Comparative MIBK 23.6 56.4 B
    Example 3
  • Evaluation
  • Table 5 shows that the coating property of the resin compositions is enhanced by use of solvents having a surface tension of greater than 27 dyn/cm2.
  • Determination of Tenting for Each Hole Diameter
  • The resin compositions of Examples 7, 16 to 21 and Comparative Example 4 were allowed to fall drop wise onto an 8 inch diameter silicon substrate, treated with hexamethyldisilazane (HMDS), having substantially cylindrical holes each with a hole diameter of 10 to 100 μm and depth of 50 μm, and spin coated at rotating speeds shown in Table 6 by means of the thick film coater CS-8 (manufactured by Tokyo Ohka Kogyo Co.). Then evaluation was performed, by a critical dimension SEM (manufactured by Hitachi, Ltd., product name: S-9220), according to the following criteria: 100% of the total number of substantially cylindrical holes achieved tenting with no resin composition entering the substantially cylindrical holes: A; no less than 50% and less than 70%: B; and less than 50%: C. Furthermore, the resin compositions were evaluated according to the following criteria: 100% of the total number of substantially cylindrical holes up to hole diameter 100 μm, achieved tenting: S; 100% of the total number of substantially cylindrical holes up to hole diameter 60 μm, achieved tenting: A; 100% of the total number of substantially cylindrical holes up to hole diameter 40 μm, achieved tenting: B; and 100% of the total number of substantially cylindrical holes up to hole diameter 20 μm, achieved tenting: D. The results are shown in Table 6.
  • TABLE 6
    rotating
    speed viscosity hole diameter (μm)
    (rpm) (cP) 10 20 40 60 100 evaluation
    Example 16 400 200 A A A A A S
    Example 7 600 600 A A A A A S
    Example 17 800 1000 A A A A B A
    Example 18 1200 1700 A A A B C B
    Example 19 1500 2000 A A A B C B
    Example 20 2000 2500 A A A B C B
    Example 21 4000 3000 A A A C C B
    Comparative 250 100 C C C C C D
    Example 4
    Comparative 400 100 C C C C C D
    Example 4
  • Evaluation
  • Table 6 shows that when the viscosity of the compositions is adjusted to at least 200 cP tenting over the substantially cylindrical holes can be achieved. It has been found that tenting can be achieved over a wide range of hole diameters of 10 to 100 μm when the resin composition has a viscosity of 200 to 600 cP in particular. It has also been found that a tenting rate of 100% can be achieved when the hole diameter is smaller even when the resin composition has a viscosity of 1000 to 3000 cP. On the other hand, it has been found that tenting cannot be achieved when the viscosity of the resin composition is 100 cP since the resin composition is enters the substantially cylindrical holes even when the hole diameter is 10 μm.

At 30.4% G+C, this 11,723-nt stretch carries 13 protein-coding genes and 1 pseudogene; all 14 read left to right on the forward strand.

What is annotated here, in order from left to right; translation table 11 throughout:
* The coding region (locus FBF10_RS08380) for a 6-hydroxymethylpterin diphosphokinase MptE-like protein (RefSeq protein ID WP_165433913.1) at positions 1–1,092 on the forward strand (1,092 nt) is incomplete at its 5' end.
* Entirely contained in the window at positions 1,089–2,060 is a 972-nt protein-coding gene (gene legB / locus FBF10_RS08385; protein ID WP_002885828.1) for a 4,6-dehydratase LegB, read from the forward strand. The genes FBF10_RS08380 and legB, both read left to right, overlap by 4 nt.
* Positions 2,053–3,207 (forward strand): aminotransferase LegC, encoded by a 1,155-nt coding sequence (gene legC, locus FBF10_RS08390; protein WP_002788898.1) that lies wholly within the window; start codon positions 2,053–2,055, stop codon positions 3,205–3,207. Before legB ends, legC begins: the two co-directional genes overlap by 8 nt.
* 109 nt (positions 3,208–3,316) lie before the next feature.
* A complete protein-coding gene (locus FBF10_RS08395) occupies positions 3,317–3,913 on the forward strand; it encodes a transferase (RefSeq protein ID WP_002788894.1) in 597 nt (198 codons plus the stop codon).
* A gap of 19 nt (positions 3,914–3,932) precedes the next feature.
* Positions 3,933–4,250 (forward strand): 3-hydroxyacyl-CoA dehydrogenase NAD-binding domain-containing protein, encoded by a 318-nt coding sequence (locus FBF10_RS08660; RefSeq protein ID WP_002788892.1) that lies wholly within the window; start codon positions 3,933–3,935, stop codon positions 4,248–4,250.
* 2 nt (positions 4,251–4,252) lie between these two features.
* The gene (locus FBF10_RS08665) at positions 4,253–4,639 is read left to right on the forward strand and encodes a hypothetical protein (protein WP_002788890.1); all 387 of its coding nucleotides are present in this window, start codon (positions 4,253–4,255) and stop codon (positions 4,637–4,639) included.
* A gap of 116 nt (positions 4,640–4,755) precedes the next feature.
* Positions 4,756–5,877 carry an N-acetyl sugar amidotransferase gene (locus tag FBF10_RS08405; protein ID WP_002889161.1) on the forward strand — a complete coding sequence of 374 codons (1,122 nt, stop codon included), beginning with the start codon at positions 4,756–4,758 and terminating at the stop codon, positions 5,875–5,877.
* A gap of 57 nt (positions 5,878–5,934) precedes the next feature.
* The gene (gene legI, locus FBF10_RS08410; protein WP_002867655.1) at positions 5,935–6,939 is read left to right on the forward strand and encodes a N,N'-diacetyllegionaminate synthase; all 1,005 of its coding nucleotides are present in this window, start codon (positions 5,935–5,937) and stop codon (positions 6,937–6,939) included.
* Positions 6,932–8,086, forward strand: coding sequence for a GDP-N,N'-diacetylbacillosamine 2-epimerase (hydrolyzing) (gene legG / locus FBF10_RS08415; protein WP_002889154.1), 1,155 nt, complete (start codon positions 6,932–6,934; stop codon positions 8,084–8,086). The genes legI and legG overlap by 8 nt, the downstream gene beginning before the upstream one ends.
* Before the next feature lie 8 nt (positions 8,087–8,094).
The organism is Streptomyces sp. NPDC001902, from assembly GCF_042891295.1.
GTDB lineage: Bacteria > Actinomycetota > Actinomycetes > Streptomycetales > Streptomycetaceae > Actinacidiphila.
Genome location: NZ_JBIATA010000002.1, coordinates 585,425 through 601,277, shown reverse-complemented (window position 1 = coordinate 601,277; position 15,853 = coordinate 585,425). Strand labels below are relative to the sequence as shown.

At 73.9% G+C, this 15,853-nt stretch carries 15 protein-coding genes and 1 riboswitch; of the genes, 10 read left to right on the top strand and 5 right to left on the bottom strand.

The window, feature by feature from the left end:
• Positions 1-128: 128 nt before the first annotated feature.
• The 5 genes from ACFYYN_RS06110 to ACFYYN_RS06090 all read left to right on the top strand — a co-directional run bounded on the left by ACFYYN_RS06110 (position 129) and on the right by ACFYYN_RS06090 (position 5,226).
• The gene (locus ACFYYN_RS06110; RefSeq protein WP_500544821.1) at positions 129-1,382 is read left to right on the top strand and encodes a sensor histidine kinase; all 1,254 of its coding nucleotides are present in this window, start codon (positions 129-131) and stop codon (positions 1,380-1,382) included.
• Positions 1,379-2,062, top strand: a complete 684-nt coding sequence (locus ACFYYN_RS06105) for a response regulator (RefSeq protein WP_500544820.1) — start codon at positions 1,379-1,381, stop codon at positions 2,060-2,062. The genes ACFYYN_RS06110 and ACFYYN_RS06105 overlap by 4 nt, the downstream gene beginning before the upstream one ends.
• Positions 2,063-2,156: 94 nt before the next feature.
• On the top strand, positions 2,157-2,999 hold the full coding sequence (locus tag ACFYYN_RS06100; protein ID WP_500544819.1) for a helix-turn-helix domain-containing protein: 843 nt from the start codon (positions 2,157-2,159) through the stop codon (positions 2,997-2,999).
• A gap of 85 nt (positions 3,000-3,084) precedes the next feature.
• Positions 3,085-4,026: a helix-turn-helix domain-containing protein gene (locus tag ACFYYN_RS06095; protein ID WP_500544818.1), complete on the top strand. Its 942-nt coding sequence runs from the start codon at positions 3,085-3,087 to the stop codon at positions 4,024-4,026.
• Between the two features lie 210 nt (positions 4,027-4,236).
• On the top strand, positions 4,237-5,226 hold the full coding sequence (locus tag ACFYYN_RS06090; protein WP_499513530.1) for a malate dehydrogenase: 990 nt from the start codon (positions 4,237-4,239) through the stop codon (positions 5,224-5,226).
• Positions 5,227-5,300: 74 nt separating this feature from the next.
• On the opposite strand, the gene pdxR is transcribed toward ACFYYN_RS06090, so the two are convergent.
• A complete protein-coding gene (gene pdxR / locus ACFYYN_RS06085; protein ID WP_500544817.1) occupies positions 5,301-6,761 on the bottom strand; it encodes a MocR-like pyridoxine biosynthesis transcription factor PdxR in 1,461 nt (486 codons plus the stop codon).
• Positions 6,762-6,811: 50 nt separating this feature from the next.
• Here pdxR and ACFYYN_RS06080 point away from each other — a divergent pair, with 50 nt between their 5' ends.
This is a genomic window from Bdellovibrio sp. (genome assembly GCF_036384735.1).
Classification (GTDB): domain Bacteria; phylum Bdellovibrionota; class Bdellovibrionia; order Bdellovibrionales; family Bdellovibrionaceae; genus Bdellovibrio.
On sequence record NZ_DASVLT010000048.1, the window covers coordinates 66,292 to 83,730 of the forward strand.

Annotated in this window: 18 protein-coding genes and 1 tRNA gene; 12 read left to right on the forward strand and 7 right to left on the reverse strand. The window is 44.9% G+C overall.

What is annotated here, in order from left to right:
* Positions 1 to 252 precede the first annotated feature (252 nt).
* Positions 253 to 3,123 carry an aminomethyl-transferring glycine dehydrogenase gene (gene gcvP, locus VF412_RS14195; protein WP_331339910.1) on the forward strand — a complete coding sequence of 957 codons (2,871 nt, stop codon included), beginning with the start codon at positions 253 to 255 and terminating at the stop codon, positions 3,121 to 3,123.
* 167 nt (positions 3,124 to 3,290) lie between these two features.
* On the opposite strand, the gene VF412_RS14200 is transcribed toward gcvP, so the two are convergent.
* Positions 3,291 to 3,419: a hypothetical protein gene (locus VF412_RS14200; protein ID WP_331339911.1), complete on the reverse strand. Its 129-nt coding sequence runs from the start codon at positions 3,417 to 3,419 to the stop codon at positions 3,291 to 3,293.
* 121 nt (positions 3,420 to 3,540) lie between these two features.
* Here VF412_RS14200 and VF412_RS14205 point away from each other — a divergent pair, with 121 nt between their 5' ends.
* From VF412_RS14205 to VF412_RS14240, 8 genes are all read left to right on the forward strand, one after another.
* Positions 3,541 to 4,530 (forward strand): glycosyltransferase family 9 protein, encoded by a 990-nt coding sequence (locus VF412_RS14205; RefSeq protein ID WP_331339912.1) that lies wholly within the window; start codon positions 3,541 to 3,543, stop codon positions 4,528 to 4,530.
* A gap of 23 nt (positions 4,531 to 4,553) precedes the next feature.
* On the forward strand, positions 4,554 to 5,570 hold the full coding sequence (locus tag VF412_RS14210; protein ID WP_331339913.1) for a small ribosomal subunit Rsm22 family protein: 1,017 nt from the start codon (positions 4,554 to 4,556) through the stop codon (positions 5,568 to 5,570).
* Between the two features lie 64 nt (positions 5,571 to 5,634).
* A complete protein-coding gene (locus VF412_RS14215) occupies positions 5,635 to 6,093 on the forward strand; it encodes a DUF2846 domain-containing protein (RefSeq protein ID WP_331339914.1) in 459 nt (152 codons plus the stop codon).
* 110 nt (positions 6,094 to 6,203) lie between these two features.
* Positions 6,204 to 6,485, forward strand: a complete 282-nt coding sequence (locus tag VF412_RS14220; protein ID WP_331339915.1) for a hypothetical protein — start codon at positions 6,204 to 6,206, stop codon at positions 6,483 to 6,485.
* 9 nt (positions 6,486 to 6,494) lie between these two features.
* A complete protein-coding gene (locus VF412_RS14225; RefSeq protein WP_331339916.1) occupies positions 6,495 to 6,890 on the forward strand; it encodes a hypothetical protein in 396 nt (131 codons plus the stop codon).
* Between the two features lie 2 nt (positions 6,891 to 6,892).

Claims (8)

  1. 1. A resin composition, which, by spin coating, causes tenting over concave portions formed on a substrate,
    wherein the resin composition comprises a resin component (a) and a solvent (b), and has a viscosity of at least 200 cP.
  2. 2. The resin composition according to claim 1, having a surface tension of 20 to 50 dyn/cm2.
  3. 3. The resin composition according to claim 1, wherein the surface tension of the solvent (b) is 27 to 45 dyn/cm2.
  4. 4. The resin composition according to claim 1, further comprising a surfactant, wherein the concentration of the surfactant is less than 5000 ppm by mass.
  5. 5. The resin composition according to claim 1, further comprising a photosensitizing agent.
  6. 6. A coating method, comprising the steps of: allowing the resin composition according to claim 1 to fall drop wise onto a substrate on which concave portions are formed; and causing tenting of the resin composition by spin coating the substrate at a rotating speed of 300 to 4000 rpm.
  7. 7. The coating method according to claim 6, wherein each concave portion is a substantially cylindrical hole.
  8. 8. The coating method according to claim 7, wherein the hole diameter of the substantially cylindrical hole is no greater than 100 μm.
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US6254931B1 (en) * 1996-10-28 2001-07-03 Robert D. Herpst Method and apparatus for the production of thin films
US6204456B1 (en) * 1998-09-24 2001-03-20 International Business Machines Corporation Filling open through holes in a multilayer board
US6461717B1 (en) * 2000-04-24 2002-10-08 Shipley Company, L.L.C. Aperture fill
US20060035170A1 (en) * 2001-05-21 2006-02-16 Koji Saito Negative photoresist compositions for the formation of thick films, photoresist films and methods of forming bumps using the same
US20050042371A1 (en) * 2003-08-18 2005-02-24 Tdk Corporation Method for manufacturing optical disc and apparatus for manufacturing optical disc
US7875416B2 (en) * 2007-01-05 2011-01-25 Samsung Electronics Co., Ltd. Composition for forming photosensitive polymer complex and method of preparing photosensitive polymer complex containing silver nanoparticles using the composition